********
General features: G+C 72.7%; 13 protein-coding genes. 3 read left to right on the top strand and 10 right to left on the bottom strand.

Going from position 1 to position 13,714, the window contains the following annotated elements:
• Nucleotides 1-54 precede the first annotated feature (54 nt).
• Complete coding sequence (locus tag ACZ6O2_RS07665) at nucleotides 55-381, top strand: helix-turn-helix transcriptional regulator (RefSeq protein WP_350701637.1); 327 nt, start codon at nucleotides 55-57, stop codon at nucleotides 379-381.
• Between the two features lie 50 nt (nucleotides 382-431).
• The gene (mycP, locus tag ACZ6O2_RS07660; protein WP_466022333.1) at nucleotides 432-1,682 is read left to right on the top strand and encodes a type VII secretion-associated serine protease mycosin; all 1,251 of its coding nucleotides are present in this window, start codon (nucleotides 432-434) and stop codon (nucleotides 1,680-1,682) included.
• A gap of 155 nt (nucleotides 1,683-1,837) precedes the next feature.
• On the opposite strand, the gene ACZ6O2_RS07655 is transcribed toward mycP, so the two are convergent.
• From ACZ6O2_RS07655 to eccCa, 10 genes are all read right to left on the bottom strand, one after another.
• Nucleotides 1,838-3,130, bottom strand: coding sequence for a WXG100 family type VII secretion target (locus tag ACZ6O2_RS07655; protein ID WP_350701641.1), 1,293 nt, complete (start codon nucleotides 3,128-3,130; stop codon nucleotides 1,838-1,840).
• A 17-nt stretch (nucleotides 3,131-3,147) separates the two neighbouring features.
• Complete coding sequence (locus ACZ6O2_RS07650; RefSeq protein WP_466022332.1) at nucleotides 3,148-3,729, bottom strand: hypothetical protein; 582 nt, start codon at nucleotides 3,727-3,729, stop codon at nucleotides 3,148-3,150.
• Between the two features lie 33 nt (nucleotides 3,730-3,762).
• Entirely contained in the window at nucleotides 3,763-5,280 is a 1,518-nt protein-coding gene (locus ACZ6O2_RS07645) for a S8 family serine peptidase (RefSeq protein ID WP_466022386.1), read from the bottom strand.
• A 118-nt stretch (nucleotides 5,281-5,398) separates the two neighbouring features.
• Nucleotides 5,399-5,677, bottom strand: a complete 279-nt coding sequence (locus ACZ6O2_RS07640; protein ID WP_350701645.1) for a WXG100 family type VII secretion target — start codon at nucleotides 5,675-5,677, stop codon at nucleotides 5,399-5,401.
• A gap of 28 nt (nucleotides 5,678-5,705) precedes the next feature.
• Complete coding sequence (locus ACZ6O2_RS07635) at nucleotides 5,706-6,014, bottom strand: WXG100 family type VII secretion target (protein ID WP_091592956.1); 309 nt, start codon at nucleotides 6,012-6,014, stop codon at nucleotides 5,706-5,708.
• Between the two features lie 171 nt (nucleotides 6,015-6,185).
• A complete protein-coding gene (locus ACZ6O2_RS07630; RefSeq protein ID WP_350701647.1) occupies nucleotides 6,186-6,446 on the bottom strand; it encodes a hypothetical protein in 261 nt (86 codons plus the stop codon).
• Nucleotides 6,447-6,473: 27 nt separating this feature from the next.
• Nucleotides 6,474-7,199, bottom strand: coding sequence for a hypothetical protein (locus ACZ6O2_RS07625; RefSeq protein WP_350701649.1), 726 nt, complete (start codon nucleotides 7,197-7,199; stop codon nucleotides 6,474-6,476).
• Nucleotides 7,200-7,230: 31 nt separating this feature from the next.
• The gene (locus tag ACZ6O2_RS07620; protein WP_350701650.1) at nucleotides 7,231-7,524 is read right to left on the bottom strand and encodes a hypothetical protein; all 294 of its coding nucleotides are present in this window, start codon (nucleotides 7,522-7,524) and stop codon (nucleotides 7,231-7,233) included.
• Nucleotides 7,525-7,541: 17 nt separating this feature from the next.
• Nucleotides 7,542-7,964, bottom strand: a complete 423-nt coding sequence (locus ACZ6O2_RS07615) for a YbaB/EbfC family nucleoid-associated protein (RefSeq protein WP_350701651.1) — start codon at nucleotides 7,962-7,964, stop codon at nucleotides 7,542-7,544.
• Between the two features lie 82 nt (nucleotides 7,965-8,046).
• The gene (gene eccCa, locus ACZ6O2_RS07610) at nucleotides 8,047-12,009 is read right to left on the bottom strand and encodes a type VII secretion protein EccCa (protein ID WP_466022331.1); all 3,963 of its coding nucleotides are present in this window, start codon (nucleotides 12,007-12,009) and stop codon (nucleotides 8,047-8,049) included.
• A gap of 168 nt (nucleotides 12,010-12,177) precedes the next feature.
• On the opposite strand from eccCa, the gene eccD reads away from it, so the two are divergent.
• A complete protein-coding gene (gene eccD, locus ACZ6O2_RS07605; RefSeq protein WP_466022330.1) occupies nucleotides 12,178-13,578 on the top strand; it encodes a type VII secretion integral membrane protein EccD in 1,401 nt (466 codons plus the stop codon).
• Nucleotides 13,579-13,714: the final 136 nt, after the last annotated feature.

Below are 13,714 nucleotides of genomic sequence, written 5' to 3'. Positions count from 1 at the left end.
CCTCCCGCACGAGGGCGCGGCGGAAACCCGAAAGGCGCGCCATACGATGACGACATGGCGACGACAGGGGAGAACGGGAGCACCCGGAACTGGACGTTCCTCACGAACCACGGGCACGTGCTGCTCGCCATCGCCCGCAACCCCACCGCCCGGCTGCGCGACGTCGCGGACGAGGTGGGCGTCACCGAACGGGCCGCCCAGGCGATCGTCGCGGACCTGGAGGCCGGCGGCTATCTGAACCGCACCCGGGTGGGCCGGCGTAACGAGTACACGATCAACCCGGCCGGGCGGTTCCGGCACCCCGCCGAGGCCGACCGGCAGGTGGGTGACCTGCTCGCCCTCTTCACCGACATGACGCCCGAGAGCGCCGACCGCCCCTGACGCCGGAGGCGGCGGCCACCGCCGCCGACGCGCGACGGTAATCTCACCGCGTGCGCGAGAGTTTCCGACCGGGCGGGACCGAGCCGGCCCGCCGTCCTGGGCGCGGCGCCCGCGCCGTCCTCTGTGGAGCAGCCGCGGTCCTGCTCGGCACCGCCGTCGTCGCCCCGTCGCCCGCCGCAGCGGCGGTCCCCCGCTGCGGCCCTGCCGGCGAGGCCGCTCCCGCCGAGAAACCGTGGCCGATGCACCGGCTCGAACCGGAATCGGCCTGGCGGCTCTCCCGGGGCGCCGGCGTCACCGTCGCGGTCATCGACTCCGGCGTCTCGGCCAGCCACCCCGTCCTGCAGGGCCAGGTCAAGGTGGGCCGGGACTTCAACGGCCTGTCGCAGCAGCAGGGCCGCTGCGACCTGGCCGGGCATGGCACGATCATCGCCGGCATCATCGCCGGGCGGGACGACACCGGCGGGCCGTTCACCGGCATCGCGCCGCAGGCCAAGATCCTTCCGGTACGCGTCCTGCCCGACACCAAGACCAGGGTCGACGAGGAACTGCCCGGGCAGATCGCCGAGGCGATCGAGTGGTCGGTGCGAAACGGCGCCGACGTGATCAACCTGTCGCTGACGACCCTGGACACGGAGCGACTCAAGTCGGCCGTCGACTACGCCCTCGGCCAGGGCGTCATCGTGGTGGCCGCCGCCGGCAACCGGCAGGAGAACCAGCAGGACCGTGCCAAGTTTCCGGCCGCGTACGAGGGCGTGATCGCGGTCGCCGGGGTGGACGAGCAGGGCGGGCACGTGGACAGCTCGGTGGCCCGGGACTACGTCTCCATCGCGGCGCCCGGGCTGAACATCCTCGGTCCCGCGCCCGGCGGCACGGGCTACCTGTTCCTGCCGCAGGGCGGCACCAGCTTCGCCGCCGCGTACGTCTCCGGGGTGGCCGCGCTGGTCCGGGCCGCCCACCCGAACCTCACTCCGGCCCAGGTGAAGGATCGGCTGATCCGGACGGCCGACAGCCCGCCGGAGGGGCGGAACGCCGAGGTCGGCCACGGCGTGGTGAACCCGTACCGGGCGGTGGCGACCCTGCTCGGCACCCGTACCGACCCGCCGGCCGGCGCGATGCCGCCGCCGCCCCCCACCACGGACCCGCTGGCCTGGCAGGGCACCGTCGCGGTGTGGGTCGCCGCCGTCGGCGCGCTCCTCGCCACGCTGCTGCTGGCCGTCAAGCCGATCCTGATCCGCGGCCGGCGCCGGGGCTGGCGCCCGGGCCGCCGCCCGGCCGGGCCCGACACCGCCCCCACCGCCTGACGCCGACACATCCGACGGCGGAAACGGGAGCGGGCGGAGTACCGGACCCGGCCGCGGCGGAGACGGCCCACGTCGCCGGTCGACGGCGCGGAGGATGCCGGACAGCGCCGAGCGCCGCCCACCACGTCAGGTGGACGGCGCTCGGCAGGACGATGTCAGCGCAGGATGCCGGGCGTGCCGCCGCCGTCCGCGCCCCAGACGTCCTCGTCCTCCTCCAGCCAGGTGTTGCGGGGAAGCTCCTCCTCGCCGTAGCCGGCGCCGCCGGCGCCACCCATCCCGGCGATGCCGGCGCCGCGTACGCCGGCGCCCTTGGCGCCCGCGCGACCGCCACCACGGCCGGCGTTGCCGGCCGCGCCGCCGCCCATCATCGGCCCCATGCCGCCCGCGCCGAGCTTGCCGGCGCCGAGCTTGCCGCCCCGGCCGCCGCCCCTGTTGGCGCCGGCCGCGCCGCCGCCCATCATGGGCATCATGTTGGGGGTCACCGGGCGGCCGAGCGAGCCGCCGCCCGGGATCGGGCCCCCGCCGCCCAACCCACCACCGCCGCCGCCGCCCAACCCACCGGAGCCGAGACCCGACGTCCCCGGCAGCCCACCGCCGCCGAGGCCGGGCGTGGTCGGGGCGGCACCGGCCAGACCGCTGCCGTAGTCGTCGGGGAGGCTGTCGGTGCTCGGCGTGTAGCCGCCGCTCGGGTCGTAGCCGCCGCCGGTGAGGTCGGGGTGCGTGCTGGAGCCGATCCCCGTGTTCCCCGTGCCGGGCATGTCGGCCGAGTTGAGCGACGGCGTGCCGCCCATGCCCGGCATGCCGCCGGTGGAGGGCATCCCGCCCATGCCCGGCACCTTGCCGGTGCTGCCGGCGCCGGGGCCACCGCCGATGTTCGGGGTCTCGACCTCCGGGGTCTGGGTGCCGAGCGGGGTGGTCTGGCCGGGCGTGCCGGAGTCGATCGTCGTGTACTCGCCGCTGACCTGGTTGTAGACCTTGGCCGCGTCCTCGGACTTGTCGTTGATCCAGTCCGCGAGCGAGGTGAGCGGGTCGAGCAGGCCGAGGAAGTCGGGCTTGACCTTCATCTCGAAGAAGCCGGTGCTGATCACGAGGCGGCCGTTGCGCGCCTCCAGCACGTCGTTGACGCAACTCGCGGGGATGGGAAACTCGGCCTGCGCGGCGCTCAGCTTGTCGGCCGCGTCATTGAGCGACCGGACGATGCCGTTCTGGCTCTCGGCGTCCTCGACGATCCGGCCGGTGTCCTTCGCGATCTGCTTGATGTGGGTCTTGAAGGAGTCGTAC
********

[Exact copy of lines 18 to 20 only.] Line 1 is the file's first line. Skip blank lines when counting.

• Complete coding sequence (locus ACZ6O2_RS07635) at nucleotides 5,706-6,014, bottom strand: WXG100 family type VII secretion target (protein ID WP_091592956.1); 309 nt, start codon at nucleotides 6,012-6,014, stop codon at nucleotides 5,706-5,708.
• Between the two features lie 171 nt (nucleotides 6,015-6,185).
• A complete protein-coding gene (locus ACZ6O2_RS07630; RefSeq protein ID WP_350701647.1) occupies nucleotides 6,186-6,446 on the bottom strand; it encodes a hypothetical protein in 261 nt (86 codons plus the stop codon).